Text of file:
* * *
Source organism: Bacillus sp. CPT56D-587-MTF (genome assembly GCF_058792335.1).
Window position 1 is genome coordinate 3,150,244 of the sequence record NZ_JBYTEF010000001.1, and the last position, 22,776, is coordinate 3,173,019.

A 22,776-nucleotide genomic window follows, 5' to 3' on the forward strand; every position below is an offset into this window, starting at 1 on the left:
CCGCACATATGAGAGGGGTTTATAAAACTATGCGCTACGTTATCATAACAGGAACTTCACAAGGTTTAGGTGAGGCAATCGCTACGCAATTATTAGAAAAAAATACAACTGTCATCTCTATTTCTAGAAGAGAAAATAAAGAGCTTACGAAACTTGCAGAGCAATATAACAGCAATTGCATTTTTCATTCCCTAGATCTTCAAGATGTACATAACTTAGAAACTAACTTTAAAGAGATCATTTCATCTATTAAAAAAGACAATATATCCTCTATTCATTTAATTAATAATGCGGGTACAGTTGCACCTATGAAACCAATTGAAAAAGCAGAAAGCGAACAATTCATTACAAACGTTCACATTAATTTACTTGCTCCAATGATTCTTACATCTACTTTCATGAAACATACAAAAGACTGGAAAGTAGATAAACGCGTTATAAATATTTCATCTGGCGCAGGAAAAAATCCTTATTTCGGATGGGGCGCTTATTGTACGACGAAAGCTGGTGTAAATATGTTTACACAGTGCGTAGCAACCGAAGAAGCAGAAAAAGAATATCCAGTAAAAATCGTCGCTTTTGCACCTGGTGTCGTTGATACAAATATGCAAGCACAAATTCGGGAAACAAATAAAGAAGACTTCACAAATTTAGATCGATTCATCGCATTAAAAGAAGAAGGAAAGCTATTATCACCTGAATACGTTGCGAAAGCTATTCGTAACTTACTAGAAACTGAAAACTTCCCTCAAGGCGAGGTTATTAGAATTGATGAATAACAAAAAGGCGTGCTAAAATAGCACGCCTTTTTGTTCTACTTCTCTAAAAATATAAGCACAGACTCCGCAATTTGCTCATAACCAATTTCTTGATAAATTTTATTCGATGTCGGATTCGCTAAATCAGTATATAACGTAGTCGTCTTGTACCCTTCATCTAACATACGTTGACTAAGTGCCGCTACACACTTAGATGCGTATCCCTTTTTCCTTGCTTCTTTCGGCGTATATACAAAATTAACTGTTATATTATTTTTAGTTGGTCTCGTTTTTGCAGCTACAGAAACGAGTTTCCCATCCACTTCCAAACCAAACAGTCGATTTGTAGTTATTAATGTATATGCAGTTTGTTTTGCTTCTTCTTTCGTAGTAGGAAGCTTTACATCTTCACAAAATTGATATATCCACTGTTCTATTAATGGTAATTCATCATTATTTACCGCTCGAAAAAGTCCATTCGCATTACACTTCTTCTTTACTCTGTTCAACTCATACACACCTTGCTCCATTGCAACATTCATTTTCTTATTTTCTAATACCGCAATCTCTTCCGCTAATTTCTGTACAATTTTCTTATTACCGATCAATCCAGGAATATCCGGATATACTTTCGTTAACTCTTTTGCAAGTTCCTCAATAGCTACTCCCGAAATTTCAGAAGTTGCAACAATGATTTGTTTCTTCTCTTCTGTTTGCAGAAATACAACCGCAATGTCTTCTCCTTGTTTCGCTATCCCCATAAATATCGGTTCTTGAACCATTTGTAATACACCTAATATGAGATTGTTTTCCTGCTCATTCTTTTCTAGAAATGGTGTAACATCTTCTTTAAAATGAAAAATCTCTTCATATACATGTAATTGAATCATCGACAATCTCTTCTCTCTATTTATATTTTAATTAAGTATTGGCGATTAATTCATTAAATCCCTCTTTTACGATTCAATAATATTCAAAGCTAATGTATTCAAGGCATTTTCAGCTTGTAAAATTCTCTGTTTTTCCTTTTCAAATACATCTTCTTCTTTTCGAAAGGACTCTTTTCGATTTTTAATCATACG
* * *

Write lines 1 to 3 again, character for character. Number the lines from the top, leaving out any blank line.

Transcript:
Source organism: Bacillus sp. CPT56D-587-MTF (genome assembly GCF_058792335.1).
Window position 1 is genome coordinate 3,150,244 of the sequence record NZ_JBYTEF010000001.1, and the last position, 22,776, is coordinate 3,173,019.

A 22,776-nucleotide genomic window follows, 5' to 3' on the forward strand; every position below is an offset into this window, starting at 1 on the left: